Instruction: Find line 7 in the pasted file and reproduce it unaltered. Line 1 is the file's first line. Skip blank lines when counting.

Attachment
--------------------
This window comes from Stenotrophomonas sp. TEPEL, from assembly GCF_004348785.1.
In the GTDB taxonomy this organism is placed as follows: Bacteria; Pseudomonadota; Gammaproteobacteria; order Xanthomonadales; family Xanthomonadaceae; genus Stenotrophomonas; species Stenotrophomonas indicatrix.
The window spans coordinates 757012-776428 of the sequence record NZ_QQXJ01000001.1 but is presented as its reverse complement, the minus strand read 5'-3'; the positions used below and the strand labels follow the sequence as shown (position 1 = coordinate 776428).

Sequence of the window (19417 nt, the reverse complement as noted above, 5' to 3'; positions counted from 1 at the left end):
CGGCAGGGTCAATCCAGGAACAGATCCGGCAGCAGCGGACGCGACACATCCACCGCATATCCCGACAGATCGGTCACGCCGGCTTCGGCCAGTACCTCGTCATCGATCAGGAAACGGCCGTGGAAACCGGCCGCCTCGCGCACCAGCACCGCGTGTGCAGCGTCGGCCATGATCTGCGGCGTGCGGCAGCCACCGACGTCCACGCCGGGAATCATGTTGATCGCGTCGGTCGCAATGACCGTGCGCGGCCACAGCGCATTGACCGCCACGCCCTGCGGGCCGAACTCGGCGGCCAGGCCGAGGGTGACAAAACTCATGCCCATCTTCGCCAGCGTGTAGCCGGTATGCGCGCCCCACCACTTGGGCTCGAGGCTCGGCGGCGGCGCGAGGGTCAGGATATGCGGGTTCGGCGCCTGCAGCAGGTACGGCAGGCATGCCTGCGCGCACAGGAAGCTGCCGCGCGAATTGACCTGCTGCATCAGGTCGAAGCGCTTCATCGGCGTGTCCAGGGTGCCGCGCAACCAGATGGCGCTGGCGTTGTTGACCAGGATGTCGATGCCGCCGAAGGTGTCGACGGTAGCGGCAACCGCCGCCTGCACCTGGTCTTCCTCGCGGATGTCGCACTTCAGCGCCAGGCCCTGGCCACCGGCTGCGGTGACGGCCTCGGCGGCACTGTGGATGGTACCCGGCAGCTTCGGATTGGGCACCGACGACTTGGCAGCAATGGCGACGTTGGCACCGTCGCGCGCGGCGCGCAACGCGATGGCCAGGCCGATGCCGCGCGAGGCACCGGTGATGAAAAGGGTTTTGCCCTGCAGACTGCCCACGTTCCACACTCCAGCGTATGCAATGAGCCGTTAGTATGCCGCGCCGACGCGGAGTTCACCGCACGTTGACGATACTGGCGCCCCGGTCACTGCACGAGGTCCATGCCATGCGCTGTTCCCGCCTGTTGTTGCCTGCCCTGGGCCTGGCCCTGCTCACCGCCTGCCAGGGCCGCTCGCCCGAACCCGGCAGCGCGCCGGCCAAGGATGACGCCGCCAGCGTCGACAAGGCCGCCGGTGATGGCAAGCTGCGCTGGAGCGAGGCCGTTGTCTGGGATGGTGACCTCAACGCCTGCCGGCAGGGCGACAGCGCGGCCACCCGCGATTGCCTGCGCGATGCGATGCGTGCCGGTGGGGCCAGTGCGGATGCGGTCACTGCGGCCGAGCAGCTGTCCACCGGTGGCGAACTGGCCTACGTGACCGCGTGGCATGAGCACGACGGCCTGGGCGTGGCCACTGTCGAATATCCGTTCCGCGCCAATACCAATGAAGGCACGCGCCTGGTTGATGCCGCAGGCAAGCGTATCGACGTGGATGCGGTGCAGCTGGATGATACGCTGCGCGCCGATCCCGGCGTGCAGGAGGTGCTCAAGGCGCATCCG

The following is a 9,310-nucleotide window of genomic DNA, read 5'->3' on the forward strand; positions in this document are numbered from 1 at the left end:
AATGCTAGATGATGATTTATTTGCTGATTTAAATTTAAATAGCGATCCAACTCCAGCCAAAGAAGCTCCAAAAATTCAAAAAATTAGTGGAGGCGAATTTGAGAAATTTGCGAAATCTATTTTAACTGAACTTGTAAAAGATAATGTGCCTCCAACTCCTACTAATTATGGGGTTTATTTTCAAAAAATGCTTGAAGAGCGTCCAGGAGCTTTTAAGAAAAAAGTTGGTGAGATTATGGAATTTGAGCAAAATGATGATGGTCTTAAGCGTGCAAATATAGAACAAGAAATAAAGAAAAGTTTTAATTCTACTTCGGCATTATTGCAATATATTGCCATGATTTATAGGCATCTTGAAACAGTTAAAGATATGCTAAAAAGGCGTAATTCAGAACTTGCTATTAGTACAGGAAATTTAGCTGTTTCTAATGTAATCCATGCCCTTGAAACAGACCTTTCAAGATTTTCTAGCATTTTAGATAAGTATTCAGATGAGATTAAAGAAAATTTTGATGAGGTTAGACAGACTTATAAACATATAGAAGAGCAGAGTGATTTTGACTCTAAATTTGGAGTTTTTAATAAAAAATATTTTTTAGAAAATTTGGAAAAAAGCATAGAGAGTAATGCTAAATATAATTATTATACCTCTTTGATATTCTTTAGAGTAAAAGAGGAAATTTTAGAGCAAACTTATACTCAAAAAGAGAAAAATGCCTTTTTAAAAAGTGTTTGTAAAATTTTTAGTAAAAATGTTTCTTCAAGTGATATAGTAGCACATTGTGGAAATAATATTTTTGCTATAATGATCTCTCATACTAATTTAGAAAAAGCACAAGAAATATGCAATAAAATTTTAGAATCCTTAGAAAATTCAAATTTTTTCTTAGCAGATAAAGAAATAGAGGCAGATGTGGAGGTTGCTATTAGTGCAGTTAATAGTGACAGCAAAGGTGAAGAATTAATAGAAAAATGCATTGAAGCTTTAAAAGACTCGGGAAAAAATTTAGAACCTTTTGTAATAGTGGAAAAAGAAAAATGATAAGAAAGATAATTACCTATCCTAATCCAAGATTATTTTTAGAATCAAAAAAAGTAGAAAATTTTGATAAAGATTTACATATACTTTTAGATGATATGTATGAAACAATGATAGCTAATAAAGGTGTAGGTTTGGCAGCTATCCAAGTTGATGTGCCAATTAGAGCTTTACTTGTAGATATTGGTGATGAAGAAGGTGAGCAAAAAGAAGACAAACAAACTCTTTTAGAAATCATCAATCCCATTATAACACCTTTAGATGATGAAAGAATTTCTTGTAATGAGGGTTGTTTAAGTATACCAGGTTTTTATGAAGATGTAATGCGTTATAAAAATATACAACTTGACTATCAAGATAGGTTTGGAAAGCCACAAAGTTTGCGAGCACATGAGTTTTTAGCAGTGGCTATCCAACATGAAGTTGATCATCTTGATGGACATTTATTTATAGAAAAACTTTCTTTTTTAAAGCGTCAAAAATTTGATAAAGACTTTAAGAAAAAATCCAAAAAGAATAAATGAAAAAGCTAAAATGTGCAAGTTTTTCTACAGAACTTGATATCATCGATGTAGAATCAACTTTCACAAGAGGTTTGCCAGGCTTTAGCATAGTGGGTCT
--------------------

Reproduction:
AATGCTAGATGATGATTTATTTGCTGATTTAAATTTAAATAGCGATCCAACTCCAGCCAAAGAAGCTCCAAAAATTCAAAAAATTAGTGGAGGCGAATTTGAGAAATTTGCGAAATCTATTTTAACTGAACTTGTAAAAGATAATGTGCCTCCAACTCCTACTAATTATGGGGTTTATTTTCAAAAAATGCTTGAAGAGCGTCCAGGAGCTTTTAAGAAAAAAGTTGGTGAGATTATGGAATTTGAGCAAAATGATGATGGTCTTAAGCGTGCAAATATAGAACAAGAAATAAAGAAAAGTTTTAATTCTACTTCGGCATTATTGCAATATATTGCCATGATTTATAGGCATCTTGAAACAGTTAAAGATATGCTAAAAAGGCGTAATTCAGAACTTGCTATTAGTACAGGAAATTTAGCTGTTTCTAATGTAATCCATGCCCTTGAAACAGACCTTTCAAGATTTTCTAGCATTTTAGATAAGTATTCAGATGAGATTAAAGAAAATTTTGATGAGGTTAGACAGACTTATAAACATATAGAAGAGCAGAGTGATTTTGACTCTAAATTTGGAGTTTTTAATAAAAAATATTTTTTAGAAAATTTGGAAAAAAGCATAGAGAGTAATGCTAAATATAATTATTATACCTCTTTGATATTCTTTAGAGTAAAAGAGGAAATTTTAGAGCAAACTTATACTCAAAAAGAGAAAAATGCCTTTTTAAAAAGTGTTTGTAAAATTTTTAGTAAAAATGTTTCTTCAAGTGATATAGTAGCACATTGTGGAAATAATATTTTTGCTATAATGATCTCTCATACTAATTTAGAAAAAGCACAAGAAATATGCAATAAAATTTTAGAATCCTTAGAAAATTCAAATTTTTTCTTAGCAGATAAAGAAATAGAGGCAGATGTGGAGGTTGCTATTAGTGCAGTTAATAGTGACAGCAAAGGTGAAGAATTAATAGAAAAATGCATTGAAGCTTTAAAAGACTCGGGAAAAAATTTAGAACCTTTTGTAATAGTGGAAAAAGAAAAATGATAAGAAAGATAATTACCTATCCTAATCCAAGATTATTTTTAGAATCAAAAAAAGTAGAAAATTTTGATAAAGATTTACATATACTTTTAGATGATATGTATGAAACAATGATAGCTAATAAAGGTGTAGGTTTGGCAGCTATCCAAGTTGATGTGCCAATTAGAGCTTTACTTGTAGATATTGGTGATGAAGAAGGTGAGCAAAAAGAAGACAAACAAACTCTTTTAGAAATCATCAATCCCATTATAACACCTTTAGATGATGAAAGAATTTCTTGTAATGAGGGTTGTTTAAGTATACCAGGTTTTTATGAAGATGTAATGCGTTATAAAAATATACAACTTGACTATCAAGATAGGTTTGGAAAGCCACAAAGTTTGCGAGCACATGAGTTTTTAGCAGTGGCTATCCAACATGAAGTTGATCATCTTGATGGACATTTATTTATAGAAAAACTTTCTTTTTTAAAGCGTCAAAAATTTGATAAAGACTTTAAGAAAAAATCCAAAAAGAATAAATGAAAAAGCTAAAATGTGCAAGTTTTTCTACAGAACTTGATATCATCGATGTAGAATCAACTTTCACAAGAGGTTTGCCAGGCTTTAGCATAGTGGGTCT